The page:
Turtle Beach are known for producing decent quality headsets at affordable prices, and the Recon 70 is no different. While it doesn’t particularly excel in any areas, it’s certainly worth checking out if you’re on a budget and want a gaming headset for your multiplayer forays that’s comfortable and up to the task audio-wise.
The unit I was supplied with is catered specifically to PS4 players, though it would technically still work on the other consoles; PC too with some extra finagling. The branding is really there just to fit the colour scheme of a particular platform. Black and blue for PlayStation, green and white for Xbox, and so on.
Design-wise, it’s very reminiscent of the Stealth 300, them not being too inseparable when compared side-by-side. A black headset with blue hues, The quality takes an overall and unavoidable knock as it’s half the price of the 300, but the Recon 70 not needing a charge makes it somewhat more convenient. You just plug and play, and the overall simplicity of it made it a headset I kept coming back to.
I’ve always found it difficult to quantify audio quality through text, but the Recon 70 can be easily summed up in one word: decent. It lacks bass and may be too quiet for some even on max volume (handled by a dial on one of the ear cups), but it’s never peaky. It doesn’t exclude other noises in the room too well, however, something that came into focus whenever my partner would be watching something on YouTube or wasting her youth on Coin Master.
While it’s a competent option for most games, I found it lacking in audio “fullness” for competitive shooters, it often not doing the best of jobs in highlighting other players’ movements. I tested it with Fortnite fairly extensively and discovered that enemies had a wild habit of just appearing next to me. It’s more than serviceable, but if you’re a very competitive player, you may want to look at the Stealth 300 or other options instead.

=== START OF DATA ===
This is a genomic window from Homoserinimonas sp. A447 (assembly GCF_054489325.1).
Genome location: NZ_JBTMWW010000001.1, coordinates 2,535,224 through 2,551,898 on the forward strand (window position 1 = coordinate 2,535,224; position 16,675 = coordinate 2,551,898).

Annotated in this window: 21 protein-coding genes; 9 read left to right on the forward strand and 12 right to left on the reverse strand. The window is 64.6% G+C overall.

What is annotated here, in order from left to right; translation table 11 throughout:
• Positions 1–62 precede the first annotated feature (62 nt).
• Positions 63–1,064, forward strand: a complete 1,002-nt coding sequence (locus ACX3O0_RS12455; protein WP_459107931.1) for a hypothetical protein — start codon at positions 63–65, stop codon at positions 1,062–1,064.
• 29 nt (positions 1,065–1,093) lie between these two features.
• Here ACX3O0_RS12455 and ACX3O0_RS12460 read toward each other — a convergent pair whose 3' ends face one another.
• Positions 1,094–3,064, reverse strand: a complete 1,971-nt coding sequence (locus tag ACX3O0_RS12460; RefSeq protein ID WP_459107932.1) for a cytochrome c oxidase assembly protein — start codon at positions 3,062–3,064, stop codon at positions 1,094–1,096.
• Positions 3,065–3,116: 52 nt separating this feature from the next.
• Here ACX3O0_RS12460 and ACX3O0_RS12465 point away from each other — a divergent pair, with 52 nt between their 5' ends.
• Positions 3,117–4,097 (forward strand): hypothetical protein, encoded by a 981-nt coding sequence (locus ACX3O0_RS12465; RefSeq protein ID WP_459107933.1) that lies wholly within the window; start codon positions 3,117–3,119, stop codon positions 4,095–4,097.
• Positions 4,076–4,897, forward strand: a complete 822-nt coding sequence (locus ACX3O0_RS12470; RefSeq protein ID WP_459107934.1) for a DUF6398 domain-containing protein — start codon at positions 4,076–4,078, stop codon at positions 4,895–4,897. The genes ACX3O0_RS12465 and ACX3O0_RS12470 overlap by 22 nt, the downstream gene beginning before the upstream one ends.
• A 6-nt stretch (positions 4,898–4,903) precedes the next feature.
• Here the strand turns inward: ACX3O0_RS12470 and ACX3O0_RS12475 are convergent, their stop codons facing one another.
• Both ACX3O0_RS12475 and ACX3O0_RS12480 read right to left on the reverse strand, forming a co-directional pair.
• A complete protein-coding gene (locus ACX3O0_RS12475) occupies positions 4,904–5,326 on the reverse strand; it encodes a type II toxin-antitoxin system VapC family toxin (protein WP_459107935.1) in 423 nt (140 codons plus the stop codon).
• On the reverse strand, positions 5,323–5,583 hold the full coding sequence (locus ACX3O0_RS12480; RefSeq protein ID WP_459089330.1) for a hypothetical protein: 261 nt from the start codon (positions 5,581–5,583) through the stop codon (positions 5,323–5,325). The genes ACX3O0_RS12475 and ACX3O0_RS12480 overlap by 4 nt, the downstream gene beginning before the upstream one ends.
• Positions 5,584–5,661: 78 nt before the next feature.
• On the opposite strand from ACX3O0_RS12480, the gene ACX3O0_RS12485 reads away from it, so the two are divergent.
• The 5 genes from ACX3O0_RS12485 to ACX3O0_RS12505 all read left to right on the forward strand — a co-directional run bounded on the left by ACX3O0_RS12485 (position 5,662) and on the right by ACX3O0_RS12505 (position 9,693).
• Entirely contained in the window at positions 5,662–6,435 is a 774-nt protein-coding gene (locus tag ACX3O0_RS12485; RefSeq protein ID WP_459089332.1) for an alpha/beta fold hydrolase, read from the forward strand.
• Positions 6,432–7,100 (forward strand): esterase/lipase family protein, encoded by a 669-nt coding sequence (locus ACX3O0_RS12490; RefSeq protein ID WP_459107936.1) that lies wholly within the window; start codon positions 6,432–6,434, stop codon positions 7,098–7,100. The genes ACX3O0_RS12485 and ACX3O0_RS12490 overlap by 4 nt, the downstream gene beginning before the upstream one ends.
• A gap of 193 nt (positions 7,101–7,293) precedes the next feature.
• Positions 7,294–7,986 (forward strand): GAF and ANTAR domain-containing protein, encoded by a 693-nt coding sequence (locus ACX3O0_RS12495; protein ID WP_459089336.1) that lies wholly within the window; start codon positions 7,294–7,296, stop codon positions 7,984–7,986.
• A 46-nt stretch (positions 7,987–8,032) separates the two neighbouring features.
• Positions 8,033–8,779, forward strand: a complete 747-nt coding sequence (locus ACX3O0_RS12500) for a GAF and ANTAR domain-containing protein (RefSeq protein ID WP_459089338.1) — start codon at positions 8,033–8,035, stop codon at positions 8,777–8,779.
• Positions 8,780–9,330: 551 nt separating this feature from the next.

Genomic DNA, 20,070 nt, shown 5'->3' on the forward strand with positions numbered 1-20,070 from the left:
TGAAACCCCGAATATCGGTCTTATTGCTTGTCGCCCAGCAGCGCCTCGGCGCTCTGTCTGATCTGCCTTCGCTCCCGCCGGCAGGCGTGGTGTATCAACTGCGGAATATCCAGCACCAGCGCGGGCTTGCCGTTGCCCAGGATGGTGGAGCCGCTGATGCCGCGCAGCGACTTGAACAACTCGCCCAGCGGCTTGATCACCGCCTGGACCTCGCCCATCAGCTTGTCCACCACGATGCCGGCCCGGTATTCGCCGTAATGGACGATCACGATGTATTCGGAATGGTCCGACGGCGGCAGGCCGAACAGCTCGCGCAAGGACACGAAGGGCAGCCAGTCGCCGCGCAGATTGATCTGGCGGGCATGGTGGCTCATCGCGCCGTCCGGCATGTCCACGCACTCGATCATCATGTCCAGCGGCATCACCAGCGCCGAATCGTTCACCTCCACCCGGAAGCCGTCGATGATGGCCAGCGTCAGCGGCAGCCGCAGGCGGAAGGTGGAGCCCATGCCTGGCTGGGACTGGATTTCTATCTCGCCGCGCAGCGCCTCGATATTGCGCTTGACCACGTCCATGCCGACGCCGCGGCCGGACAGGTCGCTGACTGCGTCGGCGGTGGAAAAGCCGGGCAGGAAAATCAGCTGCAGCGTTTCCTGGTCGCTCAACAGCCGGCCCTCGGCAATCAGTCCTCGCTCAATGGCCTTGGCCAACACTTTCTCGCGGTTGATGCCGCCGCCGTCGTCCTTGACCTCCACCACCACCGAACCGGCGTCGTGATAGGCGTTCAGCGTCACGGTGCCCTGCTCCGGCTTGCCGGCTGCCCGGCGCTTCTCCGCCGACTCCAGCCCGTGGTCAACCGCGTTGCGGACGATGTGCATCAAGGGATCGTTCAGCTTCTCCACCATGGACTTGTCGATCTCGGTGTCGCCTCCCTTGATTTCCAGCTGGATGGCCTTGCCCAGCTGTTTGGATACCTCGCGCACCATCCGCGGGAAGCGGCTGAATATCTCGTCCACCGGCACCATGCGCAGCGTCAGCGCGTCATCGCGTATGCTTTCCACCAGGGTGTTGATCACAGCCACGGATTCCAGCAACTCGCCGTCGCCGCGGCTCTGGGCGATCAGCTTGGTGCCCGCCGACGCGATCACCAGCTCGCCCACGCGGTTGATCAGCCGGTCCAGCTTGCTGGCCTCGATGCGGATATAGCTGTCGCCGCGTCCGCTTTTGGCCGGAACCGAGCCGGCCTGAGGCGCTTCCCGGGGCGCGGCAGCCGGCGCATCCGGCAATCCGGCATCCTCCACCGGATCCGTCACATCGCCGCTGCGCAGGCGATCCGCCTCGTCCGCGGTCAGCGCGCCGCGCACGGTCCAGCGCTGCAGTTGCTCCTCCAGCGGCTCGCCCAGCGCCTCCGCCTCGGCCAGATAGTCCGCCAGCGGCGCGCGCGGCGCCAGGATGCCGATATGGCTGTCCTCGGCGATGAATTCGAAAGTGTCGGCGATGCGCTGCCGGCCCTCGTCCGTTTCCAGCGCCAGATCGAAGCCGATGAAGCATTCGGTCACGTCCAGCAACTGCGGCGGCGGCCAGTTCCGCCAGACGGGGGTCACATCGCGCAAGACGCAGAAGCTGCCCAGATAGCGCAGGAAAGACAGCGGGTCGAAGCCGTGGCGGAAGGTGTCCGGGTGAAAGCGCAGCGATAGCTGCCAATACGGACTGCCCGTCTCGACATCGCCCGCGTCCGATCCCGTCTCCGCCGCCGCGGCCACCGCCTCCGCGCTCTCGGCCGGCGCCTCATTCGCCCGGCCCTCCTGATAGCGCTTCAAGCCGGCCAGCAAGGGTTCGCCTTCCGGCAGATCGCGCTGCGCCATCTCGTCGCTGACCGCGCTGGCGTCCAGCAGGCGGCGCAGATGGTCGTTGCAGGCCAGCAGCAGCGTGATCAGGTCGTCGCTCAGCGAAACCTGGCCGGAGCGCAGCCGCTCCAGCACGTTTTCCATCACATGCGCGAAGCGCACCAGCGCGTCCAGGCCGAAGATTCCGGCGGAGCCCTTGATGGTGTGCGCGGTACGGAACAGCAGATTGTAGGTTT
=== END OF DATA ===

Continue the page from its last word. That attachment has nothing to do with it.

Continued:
As for the mic, it’s not the clearest, but again: it gets the job done — a running theme with the Recon 70. My squadmates reported that I sounded “alright” (a great help, they were), which, again, is representative of the price point. The flip-up/down mic is a great touch: flipping it up puts you on mute, while down makes you audible. It’s not the dedicated controller push to talk option that should really be an option next generation, but it’s the best and most convenient alternative for this one.
Headset fit is almost as important as audio quality for some, and the Recon 70 has you covered on that front. While it’s quite light and slightly plasticky to hold, the Recon 70 boasts a snug fit that can be easily adjusted. As someone with a bit of a head zeppelin, I had to crank the headband almost all the way up, but there’s lot of wiggle room for different head sizes.
Ultimately, what you get with the Recon 70 is what you pay for: a low-range headset that won’t blow your mind but will do its job well enough to last you for quite a while. Bear the price in mind and you might be pleasantly surprised by it.
Review unit provided by PR
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The Recon 70 inevitably falls down when compared to its more expensive cousins, but is still a gaming headset worth investigating for youngsters or those shopping on a budget.
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